The National Assistance Act 1948 is an Act of Parliament passed in the United Kingdom by the Labour government of Clement Attlee. It formally abolished the Poor Law system that had existed since the reign of Elizabeth I, and established a social safety net for those who did not pay National Insurance contributions (such as the homeless, the physically handicapped, and unmarried mothers) and were therefore left uncovered by the National Insurance Act 1946 and the National Insurance (Industrial Injuries) Act 1946. It also provided help to elderly Britons who required supplementary benefits to make a subsistence living, and obliged local authorities to provide suitable accommodation for those who through infirmity, age, or any other reason were in need of care and attention not otherwise available.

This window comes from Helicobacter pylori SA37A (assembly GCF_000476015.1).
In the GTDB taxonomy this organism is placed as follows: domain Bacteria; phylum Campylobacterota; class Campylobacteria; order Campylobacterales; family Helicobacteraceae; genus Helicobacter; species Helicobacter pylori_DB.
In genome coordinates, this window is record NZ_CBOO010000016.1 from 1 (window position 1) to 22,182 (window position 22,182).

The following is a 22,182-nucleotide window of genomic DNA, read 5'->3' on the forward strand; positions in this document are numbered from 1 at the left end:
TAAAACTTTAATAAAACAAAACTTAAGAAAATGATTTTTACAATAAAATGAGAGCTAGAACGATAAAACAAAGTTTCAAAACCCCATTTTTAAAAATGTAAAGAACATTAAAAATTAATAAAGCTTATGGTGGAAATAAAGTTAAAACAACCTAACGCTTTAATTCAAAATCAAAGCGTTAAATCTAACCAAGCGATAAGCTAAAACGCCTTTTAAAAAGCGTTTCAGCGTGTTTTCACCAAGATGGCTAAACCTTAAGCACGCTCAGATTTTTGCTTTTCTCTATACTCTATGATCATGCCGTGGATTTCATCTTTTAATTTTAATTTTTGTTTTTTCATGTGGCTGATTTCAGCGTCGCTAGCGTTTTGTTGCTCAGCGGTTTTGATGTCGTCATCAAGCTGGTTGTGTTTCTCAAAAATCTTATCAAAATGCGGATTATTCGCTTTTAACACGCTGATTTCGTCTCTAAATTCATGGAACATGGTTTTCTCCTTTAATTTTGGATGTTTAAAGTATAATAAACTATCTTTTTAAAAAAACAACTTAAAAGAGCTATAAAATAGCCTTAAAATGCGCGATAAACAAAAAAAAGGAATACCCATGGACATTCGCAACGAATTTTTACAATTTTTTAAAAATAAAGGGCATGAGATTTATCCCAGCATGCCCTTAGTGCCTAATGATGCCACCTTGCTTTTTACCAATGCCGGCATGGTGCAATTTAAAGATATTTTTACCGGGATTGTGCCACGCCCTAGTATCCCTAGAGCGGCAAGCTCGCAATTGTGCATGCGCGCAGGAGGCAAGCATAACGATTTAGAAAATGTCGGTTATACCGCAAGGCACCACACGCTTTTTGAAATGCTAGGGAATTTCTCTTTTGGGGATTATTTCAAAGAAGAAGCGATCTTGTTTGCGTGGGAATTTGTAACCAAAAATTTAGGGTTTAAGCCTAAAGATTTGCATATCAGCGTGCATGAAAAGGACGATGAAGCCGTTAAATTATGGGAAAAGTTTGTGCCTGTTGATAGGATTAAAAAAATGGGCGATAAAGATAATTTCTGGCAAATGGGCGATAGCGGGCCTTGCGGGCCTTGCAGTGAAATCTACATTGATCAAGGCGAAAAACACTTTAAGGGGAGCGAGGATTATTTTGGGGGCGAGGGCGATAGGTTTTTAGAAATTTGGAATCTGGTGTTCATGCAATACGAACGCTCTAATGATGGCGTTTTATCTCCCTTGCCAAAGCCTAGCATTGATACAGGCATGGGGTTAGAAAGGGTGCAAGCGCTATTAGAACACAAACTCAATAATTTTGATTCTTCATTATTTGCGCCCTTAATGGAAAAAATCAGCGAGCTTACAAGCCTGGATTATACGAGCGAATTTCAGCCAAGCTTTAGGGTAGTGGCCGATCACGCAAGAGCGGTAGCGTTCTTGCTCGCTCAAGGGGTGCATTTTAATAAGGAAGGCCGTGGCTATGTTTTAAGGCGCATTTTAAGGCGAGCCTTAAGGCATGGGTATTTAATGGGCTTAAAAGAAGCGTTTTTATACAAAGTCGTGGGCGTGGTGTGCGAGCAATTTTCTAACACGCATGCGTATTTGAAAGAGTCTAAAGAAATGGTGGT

The National Assistance Board, which administered the National Assistance scheme, operated scale rates which were more generous than in the past. The rate for a married couple before the new service was launched, for instance, was 31 shillings ( 1.55) a week, and 40 shillings ( 2.00) a week when the new service was introduced, together with an allowance for rent. In addition, as noted by Denis Nowell Pritt, "In most cases where the applicant was a householder, the rent allowance was the actual rent paid."
- Pensions in the United Kingdom